Although I was born in Dallas, Texas, and moved to Houston for about a year, I was raised in Portland, Oregon. People often say that Portland and Austin are very similar. This is true to some extent – both cities have a good music scene, food trucks, and are very urban, but Portland takes it to a new level. Walking downtown there means you’ll see at least one person not wearing shoes (by choice), someone drumming buckets on a street corner, a few people stationed at pop-up tents selling hemp clothing, and you’ll undoubtedly pass by a handful of hipster coffee shops. The music scene in Portland involves little to no country. My friends and family have more than likely never been to a country concert, and would much prefer to listen to Odesza, Disclosure, Future Islands, or any other band that performs regularly at Sasquatch or Coachella.
I went to my first country concert when I was 14 years old. I saw Luke Bryan, Tim McGraw and The Band Perry – little did I know, I had just paid a measly $20 to see some of the biggest names at that time. I learned to love the country songs that came on the radio regularly, but didn’t know until I got to college that the “country” I was listening to wasn’t really the music that true country music fans knew and loved. I had never heard of Pat Greene or Bart Crow until my first year at UT, and it still took me some time to grasp that type of music. My friends back home still love to poke fun at me for posting pictures in cowboy boots and dresses on game days, and I doubt they’ll ever learn how to two step.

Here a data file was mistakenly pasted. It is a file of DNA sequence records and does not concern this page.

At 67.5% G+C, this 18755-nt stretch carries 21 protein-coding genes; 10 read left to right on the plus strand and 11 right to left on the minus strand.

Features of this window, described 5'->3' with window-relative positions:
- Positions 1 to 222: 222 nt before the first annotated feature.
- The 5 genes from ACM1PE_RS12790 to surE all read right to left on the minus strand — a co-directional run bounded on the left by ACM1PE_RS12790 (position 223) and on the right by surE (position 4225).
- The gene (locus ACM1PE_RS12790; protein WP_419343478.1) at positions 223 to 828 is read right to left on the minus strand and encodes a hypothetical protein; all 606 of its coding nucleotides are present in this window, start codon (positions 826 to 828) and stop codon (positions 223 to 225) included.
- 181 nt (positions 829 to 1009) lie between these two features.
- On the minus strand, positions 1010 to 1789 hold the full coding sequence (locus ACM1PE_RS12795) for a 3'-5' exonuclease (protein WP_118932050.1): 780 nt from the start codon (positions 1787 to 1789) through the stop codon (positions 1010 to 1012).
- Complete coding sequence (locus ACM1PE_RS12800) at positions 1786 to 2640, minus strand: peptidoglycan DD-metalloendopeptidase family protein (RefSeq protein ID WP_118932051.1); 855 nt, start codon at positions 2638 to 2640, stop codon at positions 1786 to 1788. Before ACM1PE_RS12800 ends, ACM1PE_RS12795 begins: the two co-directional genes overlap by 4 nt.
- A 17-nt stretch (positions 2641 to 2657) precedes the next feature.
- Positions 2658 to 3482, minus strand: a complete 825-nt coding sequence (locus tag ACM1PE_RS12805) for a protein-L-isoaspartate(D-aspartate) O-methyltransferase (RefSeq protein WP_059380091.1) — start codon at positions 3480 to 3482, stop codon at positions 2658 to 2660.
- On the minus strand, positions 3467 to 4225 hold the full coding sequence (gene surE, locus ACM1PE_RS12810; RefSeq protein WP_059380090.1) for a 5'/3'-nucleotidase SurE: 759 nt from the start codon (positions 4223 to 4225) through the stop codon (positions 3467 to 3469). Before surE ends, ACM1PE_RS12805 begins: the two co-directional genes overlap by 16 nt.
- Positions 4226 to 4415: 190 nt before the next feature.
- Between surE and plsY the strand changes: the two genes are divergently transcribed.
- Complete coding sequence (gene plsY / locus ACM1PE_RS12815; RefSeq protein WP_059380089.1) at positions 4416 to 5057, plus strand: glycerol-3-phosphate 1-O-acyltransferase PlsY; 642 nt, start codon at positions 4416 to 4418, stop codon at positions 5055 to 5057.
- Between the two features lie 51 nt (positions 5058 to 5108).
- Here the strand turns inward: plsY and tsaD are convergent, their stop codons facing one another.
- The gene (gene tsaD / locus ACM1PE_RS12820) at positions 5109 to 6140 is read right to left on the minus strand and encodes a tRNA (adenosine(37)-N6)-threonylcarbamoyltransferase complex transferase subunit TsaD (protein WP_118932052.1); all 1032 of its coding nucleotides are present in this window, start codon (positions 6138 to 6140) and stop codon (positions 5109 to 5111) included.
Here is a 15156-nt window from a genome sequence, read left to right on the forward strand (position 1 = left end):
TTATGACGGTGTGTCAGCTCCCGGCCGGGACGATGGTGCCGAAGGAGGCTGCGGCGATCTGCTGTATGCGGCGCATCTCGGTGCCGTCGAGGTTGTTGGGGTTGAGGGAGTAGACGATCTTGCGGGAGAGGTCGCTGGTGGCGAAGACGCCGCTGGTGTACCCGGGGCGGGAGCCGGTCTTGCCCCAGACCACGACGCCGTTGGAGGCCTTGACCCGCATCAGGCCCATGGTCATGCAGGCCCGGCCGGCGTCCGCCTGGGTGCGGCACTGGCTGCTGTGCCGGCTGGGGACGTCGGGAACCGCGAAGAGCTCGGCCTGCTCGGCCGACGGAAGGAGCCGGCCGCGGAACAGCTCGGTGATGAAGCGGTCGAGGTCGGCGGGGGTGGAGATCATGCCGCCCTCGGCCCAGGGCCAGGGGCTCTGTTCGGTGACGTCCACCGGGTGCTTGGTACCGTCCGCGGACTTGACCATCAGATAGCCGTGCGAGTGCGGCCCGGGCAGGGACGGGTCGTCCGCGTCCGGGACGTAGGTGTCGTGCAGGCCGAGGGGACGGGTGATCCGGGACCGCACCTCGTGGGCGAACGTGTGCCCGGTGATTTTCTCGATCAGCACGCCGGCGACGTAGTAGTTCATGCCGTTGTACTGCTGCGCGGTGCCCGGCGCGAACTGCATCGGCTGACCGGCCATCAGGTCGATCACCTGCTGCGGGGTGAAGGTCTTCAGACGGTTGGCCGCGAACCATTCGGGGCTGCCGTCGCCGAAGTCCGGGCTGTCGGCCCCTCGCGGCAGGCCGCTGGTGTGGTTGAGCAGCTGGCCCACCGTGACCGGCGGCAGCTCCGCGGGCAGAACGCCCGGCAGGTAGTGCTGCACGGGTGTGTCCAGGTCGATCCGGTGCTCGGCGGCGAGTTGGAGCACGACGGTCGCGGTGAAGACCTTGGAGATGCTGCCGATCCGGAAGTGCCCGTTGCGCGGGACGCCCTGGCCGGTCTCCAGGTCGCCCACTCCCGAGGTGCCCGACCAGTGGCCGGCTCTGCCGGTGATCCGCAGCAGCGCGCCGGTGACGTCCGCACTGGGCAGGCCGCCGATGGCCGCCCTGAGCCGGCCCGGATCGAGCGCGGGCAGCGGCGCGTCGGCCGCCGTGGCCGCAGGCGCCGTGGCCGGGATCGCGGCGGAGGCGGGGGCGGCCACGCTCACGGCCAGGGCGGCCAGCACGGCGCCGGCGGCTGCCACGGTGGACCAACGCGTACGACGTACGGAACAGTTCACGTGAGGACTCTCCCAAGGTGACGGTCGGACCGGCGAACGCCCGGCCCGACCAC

Occasionally, a rare friend will show me a “new song” they love, for example, “I Love This Life” by Locash, or “My Front Porch Looking In” by Lonestar. I’m a little embarrassed to admit it, but only a few years ago I considered myself to be an avid country music fan, but I was listening to Florida Georgia Line and Thomas Rhett on a regular basis. I won’t pretend that I don’t still find some of their songs to be catchy, but I’ve learned that I wasn’t listening to the real music people live by in Texas and all over the country (although it’s shown to be mostly a southern genre). Being raised in the Pacific Northwest, I grew up camping and hiking and even riding horses, but simply had not been exposed to the type of country that so many of my friends have known since before they learned to walk.